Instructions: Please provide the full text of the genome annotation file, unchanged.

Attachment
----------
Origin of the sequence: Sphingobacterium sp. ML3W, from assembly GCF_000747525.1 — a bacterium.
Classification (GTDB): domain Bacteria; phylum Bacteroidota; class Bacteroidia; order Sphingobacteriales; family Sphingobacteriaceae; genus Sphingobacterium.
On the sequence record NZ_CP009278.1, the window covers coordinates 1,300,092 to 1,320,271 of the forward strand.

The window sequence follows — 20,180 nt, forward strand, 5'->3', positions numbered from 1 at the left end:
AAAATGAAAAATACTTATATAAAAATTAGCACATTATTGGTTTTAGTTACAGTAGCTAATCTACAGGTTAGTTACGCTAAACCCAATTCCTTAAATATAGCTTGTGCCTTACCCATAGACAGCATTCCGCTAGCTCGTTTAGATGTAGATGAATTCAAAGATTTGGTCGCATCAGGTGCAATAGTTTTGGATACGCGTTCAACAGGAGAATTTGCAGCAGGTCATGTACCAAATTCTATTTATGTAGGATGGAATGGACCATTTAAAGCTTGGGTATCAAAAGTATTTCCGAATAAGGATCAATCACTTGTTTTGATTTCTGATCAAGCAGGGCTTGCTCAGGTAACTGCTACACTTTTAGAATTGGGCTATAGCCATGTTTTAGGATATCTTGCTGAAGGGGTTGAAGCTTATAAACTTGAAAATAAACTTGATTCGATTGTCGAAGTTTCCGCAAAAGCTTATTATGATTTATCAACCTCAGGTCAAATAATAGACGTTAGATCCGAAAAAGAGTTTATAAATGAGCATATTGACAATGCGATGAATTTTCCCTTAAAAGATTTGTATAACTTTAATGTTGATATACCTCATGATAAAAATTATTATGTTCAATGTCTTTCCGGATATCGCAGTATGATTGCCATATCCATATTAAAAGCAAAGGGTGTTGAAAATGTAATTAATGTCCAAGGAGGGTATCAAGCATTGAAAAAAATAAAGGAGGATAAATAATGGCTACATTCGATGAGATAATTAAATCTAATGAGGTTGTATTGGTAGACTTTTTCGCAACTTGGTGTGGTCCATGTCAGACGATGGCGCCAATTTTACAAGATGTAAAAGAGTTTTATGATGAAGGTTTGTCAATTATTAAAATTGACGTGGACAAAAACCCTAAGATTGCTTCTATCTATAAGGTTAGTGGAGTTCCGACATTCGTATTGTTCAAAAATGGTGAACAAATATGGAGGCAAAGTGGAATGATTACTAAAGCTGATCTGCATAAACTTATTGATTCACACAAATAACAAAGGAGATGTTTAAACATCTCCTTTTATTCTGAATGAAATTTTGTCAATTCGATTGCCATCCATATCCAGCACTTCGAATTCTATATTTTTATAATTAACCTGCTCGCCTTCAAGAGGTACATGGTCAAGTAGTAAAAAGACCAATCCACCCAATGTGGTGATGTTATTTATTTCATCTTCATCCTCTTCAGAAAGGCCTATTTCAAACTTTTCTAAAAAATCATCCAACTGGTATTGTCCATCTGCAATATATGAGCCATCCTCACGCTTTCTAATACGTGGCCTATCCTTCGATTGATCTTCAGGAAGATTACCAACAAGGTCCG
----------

Origin of the sequence: Sphingobacterium sp. ML3W, from assembly GCF_000747525.1 — a bacterium.
Classification (GTDB): domain Bacteria; phylum Bacteroidota; class Bacteroidia; order Sphingobacteriales; family Sphingobacteriaceae; genus Sphingobacterium.
On the sequence record NZ_CP009278.1, the window covers coordinates 1,300,092 to 1,320,271 of the forward strand.

The window sequence follows — 20,180 nt, forward strand, 5'->3', positions numbered from 1 at the left end:
AAAATGAAAAATACTTATATAAAAATTAGCACATTATTGGTTTTAGTTACAGTAGCTAATCTACAGGTTAGTTACGCTAAACCCAATTCCTTAAATATAGCTTGTGCCTTACCCATAGACAGCATTCCGCTAGCTCGTTTAGATGTAGATGAATTCAAAGATTTGGTCGCATCAGGTGCAATAGTTTTGGATACGCGTTCAACAGGAGAATTTGCAGCAGGTCATGTACCAAATTCTATTTATGTAGGATGGAATGGACCATTTAAAGCTTGGGTATCAAAAGTATTTCCGAATAAGGATCAATCACTTGTTTTGATTTCTGATCAAGCAGGGCTTGCTCAGGTAACTGCTACACTTTTAGAATTGGGCTATAGCCATGTTTTAGGATATCTTGCTGAAGGGGTTGAAGCTTATAAACTTGAAAATAAACTTGATTCGATTGTCGAAGTTTCCGCAAAAGCTTATTATGATTTATCAACCTCAGGTCAAATAATAGACGTTAGATCCGAAAAAGAGTTTATAAATGAGCATATTGACAATGCGATGAATTTTCCCTTAAAAGATTTGTATAACTTTAATGTTGATATACCTCATGATAAAAATTATTATGTTCAATGTCTTTCCGGATATCGCAGTATGATTGCCATATCCATATTAAAAGCAAAGGGTGTTGAAAATGTAATTAATGTCCAAGGAGGGTATCAAGCATTGAAAAAAATAAAGGAGGATAAATAATGGCTACATTCGATGAGATAATTAAATCTAATGAGGTTGTATTGGTAGACTTTTTCGCAACTTGGTGTGGTCCATGTCAGACGATGGCGCCAATTTTACAAGATGTAAAAGAGTTTTATGATGAAGGTTTGTCAATTATTAAAATTGACGTGGACAAAAACCCTAAGATTGCTTCTATCTATAAGGTTAGTGGAGTTCCGACATTCGTATTGTTCAAAAATGGTGAACAAATATGGAGGCAAAGTGGAATGATTACTAAAGCTGATCTGCATAAACTTATTGATTCACACAAATAACAAAGGAGATGTTTAAACATCTCCTTTTATTCTGAATGAAATTTTGTCAATTCGATTGCCATCCATATCCAGCACTTCGAATTCTATATTTTTATAATTAACCTGCTCGCCTTCAAGAGGTACATGGTCAAGTAGTAAAAAGACCAATCCACCCAATGTGGTGATGTTATTTATTTCATCTTCATCCTCTTCAGAAAGGCCTATTTCAAACTTTTCTAAAAAATCATCCAACTGGTATTGTCCATCTGCAATATATGAGCCATCCTCACGCTTTCTAATACGTGGCCTATCCTTCGATTGATCTTCAGGAAGATTACCAACAAGGTCCG